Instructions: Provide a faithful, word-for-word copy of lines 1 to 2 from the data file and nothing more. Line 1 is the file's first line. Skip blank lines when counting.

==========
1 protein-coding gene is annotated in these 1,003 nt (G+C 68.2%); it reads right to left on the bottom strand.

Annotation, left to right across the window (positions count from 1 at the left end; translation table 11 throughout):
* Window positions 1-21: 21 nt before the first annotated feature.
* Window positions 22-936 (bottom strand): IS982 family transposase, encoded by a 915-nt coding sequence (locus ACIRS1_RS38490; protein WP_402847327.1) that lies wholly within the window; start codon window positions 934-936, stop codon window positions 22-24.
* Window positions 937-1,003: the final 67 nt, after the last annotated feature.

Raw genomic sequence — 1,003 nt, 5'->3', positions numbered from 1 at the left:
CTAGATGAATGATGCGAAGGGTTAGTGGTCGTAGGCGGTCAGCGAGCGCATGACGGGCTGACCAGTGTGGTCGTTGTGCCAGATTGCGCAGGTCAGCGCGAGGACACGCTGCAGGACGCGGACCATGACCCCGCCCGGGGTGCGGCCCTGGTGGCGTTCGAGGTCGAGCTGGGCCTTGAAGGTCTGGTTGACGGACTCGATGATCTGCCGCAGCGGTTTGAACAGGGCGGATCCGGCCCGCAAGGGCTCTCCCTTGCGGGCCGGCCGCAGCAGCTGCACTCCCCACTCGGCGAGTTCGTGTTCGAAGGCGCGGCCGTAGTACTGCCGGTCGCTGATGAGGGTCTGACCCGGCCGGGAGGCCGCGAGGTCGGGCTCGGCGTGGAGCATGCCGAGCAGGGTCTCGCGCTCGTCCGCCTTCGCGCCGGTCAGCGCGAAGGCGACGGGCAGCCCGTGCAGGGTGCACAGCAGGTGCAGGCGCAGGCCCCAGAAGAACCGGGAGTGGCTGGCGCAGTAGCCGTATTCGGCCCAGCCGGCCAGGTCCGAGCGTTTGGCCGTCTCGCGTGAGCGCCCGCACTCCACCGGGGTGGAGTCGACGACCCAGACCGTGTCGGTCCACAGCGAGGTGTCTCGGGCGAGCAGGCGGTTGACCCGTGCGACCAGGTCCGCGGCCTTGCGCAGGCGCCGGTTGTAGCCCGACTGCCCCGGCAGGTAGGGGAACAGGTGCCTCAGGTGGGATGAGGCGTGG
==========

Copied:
1 protein-coding gene is annotated in these 1,003 nt (G+C 68.2%); it reads right to left on the bottom strand.

Annotation, left to right across the window (positions count from 1 at the left end; translation table 11 throughout):